Surgeon Joseph L. Mulford
48th New York Infantry

Carte de Visite from the Richard Ferry Collection.
Used with permission.

Joseph L. Mulford was 31 years old when he joined the 48th New York on 24 July 1861. He was commissioned as surgeon on 5 September of that year. He served wih the regiment until 20 September 1864.

The first surgeon of the regiment was Joseph L Mulford M.D.; he was practising medicine at Matawan, N.J., when the war broke out; he enlisted with the Forty eighth New York, and was commissioned surgeon in October, 1861, to rank from the preceding 5th of September. He was with the regiment on the Port Royal expedition, and indeed throughout its career until the fall of '64. Often he was assigned to the staff of brigade commanders, and at one time he was division surgeon. He was especially skilful in surgical operations, and the most of our desperately wounded men at Morris Island and at Fort Wagner came under his kindly care. He was engaged in operating upon and attending the wounded after the battle of Cold Harbor for four days and nights without rest; indeed after every battle the boys who had the misfortune to be wounded found relief at Surgeon Mulford's hand.

In the fall of '64 he accepted a staff position, and was assigned to duty at the hospitals at the headquarters of the general army corps for the winter. In the succeeding May he was sent to New Berne, N.C., and placed in charge of the Foster General Hospital; thence he was sent to Greensboro, N.C., receiving his final discharge August 25, 1865. While holding his staff position he was often in charge of steamers used for conveying the wounded to Hampton, Norfolk, and Washington among others the steamers Matilda the Thomas Powell and the George Washington operating day and night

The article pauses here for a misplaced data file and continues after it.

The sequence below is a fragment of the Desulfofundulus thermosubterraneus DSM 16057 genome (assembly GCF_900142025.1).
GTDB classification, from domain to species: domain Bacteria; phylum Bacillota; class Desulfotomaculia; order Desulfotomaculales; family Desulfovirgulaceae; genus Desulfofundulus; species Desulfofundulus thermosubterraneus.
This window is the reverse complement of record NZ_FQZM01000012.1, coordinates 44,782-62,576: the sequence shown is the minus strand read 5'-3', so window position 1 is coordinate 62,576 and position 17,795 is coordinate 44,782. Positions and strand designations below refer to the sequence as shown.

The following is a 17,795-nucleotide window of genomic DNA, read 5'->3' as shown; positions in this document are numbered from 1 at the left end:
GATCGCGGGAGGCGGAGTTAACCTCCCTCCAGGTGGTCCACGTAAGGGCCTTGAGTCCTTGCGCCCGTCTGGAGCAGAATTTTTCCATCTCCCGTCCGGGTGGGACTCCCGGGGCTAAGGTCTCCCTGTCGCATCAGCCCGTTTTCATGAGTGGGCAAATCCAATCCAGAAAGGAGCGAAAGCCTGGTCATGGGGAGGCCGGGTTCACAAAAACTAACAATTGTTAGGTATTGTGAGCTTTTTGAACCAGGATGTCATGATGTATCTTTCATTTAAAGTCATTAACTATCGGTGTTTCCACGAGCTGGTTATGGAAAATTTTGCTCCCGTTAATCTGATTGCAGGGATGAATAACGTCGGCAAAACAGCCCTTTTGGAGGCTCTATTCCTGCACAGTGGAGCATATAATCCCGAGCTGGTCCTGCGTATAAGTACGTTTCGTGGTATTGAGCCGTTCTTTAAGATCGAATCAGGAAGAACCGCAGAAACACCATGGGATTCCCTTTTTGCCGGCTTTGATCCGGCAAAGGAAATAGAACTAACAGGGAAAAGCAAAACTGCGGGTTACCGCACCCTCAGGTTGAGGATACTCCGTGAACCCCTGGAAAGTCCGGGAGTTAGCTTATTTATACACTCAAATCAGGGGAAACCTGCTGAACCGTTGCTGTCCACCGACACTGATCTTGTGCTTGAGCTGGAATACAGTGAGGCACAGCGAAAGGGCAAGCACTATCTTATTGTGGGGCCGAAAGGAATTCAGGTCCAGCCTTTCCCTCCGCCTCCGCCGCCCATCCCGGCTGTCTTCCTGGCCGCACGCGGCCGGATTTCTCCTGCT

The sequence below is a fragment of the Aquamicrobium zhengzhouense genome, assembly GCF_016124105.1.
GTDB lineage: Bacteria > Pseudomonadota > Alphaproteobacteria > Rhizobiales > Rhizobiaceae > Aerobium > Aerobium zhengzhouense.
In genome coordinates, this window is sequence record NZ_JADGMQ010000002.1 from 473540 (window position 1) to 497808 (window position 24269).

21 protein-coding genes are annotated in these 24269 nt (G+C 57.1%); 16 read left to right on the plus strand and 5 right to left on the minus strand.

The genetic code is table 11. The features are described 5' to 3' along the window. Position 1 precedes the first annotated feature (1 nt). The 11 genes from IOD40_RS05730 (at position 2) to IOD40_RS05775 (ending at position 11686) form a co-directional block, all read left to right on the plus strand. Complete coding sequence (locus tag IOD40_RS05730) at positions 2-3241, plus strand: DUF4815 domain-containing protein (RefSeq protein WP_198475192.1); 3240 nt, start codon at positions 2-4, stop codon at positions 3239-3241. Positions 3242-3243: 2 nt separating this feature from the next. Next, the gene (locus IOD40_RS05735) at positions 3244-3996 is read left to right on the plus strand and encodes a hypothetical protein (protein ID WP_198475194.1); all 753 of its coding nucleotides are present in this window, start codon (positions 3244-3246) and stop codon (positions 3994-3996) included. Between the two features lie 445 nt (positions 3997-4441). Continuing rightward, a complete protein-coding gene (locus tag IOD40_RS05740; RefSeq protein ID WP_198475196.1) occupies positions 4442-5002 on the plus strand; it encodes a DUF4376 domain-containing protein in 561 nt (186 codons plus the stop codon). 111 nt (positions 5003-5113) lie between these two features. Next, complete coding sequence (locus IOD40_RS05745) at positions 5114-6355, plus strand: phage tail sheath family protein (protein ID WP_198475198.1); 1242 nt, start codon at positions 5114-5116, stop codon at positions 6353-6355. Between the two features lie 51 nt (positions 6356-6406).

The foregoing brief record is a poor and inadequate account of the great and invaluable service which Dr Mulford rendered to the Forty eighth Regiment. After the war he settled in New Brunswick, N.J., where he practised his profession successfully until 1880, when his health failing, he was given a contract as acting assistant-surgeon and spent three years with the army in Texas. In the summer of 1883 he returned North with restored health and is now 1885 practising his profession in New Brunswick, N.J., and in New York City. - from The History of the Forty-Eight Regiment New York Volunteers in the War for the Union (1885)

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